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HomeWorld NewsHealthWhat Ontario's new long-term care rules will (and won't) do for hospitals

What Ontario’s new long-term care rules will (and won’t) do for hospitals


Just how dire is the situation in Ontario hospitals? Premier Doug Ford’s government is willing to face the almost inevitable public blowback from sending seniors up to 150 kilometres away for long-term care, all to free up a few hundred hospital beds. 

Under new rules that take effect next Wednesday, hospital patients in southern Ontario awaiting spots in long-term care can be moved to nursing homes up to 70 kilometres away, while for those in northern Ontario, the distance is 150 kilometres. 

The government is pitching this as a way of easing the pressure on the hospital system, plagued this summer by record long wait times and emergency room closures.

What’s not clear is how big an impact the new rules for long-term care transfers will actually have on the hospital crunch.

A key barometer of the strain on the hospital system is the average time an admitted patient spends waiting in the emergency room until they get a bed on a medical ward. The latest statistics, released this week by Ontario Health, show that average wait hit an all-time high of 20.7 hours in July.   

One key reason for the backlog is Ontario’s hospitals have a record number of patients who’ve been discharged by their doctors but are still occupying a bed. These patients are typically waiting for some other health care that isn’t available, such as long-term care, home care or physical rehabilitation.

Ontario Health Minister Sylvia Jones announces that hospital patients awaiting spots in long-term care could be moved to nursing homes not of their choosing up to 150 kilometres away, with charges of $400 per day if they refuse. (Christopher Katsarov/The Canadian Press)

More than 6,000 such “alternate level of care” (ALC) patients are in Ontario’s hospitals right now. That means roughly one in five hospital beds is taken up by someone who doesn’t actually need acute care.

And that in turn leads to other patients waiting hours or days in the emergency room before they can get admitted to a hospital ward, or delays in scheduled surgeries because no post-op recovery beds are available.       

So how many of these 6,000 beds will be freed up by the government’s new rules on long-term care transfers?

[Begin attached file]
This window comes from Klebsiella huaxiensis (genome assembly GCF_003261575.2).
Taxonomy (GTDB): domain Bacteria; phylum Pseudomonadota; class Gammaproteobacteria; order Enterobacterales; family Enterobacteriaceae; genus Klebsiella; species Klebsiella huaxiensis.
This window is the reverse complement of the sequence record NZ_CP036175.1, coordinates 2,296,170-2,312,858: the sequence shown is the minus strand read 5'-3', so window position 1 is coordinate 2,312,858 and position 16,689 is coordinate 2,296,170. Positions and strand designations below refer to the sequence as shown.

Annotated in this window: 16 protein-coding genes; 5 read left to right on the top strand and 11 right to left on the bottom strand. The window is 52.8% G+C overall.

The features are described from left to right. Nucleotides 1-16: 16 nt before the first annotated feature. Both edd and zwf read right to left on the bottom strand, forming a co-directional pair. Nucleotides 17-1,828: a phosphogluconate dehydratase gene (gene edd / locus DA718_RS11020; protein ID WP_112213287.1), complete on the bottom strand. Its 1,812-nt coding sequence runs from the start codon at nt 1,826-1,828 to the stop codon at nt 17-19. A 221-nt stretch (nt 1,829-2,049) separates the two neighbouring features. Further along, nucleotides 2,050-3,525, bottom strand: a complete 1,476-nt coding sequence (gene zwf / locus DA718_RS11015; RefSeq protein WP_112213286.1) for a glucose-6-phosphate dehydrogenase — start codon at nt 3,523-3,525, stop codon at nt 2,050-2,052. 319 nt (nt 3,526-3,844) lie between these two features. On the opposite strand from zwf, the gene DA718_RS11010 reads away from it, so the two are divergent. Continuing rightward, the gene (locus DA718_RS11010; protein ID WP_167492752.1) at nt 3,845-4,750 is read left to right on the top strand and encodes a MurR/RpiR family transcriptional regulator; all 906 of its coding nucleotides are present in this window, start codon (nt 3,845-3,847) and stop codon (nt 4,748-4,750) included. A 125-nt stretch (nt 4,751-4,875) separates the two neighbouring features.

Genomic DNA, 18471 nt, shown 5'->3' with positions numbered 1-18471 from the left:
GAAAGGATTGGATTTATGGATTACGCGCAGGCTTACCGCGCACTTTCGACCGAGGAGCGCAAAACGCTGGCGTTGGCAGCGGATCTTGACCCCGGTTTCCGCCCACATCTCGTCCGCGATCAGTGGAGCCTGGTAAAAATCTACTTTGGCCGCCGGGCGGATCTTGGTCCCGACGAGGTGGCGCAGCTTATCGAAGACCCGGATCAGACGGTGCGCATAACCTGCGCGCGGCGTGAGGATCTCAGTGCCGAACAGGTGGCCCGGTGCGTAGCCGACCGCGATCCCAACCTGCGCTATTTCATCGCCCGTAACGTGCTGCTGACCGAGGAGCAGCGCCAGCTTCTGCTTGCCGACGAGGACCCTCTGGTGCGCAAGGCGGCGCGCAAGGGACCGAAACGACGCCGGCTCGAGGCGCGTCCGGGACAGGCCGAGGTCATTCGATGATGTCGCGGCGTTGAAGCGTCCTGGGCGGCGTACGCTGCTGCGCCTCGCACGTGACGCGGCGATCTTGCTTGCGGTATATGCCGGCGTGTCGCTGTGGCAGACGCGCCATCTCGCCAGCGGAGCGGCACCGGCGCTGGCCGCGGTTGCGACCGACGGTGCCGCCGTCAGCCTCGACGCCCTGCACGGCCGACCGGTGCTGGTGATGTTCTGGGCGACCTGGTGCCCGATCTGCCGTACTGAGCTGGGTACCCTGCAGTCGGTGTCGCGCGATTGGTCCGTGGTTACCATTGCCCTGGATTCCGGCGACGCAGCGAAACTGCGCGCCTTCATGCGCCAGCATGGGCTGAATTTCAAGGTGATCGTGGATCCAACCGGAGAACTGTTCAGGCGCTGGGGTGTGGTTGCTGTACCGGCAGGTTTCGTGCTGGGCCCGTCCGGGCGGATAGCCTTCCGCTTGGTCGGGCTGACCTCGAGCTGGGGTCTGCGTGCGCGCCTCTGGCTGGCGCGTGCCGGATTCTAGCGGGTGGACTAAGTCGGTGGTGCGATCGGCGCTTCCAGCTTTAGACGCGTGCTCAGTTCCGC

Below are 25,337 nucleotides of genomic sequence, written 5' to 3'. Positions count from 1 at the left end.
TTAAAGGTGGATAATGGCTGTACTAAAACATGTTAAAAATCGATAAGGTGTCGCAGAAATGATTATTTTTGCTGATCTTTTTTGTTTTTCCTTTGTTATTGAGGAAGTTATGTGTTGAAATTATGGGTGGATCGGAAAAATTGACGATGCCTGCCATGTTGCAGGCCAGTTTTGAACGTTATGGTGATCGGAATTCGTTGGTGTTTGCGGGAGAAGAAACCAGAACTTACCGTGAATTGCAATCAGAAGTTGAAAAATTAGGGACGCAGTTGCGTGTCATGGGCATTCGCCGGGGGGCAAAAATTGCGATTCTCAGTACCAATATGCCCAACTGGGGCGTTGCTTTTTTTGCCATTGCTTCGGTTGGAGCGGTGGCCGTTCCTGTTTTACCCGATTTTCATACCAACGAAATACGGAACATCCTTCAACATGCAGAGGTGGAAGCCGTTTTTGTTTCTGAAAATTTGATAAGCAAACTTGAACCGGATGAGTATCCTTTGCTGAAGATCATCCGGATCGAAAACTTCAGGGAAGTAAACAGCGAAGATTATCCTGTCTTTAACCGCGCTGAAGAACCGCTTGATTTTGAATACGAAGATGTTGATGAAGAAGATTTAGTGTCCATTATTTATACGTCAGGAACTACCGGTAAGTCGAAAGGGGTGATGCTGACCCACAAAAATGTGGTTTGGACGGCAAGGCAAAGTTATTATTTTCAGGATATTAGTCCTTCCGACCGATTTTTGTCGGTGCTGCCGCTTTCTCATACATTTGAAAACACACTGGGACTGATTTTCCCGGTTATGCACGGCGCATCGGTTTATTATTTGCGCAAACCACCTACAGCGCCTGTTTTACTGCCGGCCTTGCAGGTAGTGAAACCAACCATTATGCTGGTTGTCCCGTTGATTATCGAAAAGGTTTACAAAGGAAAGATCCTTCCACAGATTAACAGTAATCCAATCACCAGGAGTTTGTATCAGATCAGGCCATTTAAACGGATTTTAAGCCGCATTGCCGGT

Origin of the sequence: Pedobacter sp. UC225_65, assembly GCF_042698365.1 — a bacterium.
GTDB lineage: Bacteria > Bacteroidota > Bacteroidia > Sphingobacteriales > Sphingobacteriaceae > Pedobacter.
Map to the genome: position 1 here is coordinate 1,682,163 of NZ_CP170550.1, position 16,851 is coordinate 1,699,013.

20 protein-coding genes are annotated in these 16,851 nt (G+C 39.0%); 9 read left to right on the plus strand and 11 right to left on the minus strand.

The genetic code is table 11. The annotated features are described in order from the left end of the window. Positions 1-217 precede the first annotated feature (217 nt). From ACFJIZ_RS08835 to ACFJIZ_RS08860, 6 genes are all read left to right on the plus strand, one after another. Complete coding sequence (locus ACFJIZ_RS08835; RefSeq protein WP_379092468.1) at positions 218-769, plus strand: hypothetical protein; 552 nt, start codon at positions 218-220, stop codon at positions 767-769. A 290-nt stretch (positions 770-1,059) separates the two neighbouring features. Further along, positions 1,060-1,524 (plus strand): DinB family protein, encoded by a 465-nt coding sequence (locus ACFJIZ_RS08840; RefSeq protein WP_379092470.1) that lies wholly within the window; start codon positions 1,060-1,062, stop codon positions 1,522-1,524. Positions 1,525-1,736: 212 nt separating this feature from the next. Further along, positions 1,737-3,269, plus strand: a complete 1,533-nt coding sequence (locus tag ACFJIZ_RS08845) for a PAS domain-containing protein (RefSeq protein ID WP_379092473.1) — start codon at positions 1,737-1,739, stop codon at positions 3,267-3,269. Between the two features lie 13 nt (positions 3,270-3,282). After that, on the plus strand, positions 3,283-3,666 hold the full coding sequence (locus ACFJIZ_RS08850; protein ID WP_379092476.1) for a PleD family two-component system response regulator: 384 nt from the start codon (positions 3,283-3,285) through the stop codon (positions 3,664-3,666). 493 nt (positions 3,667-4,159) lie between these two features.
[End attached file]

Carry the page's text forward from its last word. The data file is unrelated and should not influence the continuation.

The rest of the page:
It took asking the question three times in three different ways, but Ontario’s Health Minister Sylvia Jones eventually revealed a target. 

“We’re very hopeful and confident that we are going to be able to have 400 alternate level of care patients placed in community,” she told a news conference at Queen’s Park.   

Four hundred patients is not an insignificant number but it only scratches the surface of the problem.

The latest statistics from Ontario Health show the average time an admitted patient spent waiting in the emergency room before getting a bed on a medical ward hit an all-time high of 20.7 hours in July. (Evan Mitsui/CBC)

“This is all a political show,” said Tom Closson, a former chief executive of the Ontario Hospital Association, on Twitter this week.

“There are almost 40,000 people in the community on wait lists to get into nursing homes,” Closson added. “There are almost no spaces in any nursing homes for hospital ALC patients to be admitted into regardless of how far these homes are away.”

Despite Closson’s dismissal of the new rules, some current hospital CEOs are welcoming the move, part of the newly passed Bill 7, the government’s More Care, Better Beds Act.

The government’s plan “will improve patient flow, increasing patient access to the specialized acute care our hospital provides.” said the CEO of the North Bay Regional Health Centre, Paul Heinrich, in a statement.

“Bill 7 will help ensure every bed available across the system is being used properly,” said Heinrich. 

David Musyj, CEO of Windsor Regional Hospital, says the alternate level of care phenomenon has troubled the health-care system since before he started working in it, more than 20 years ago.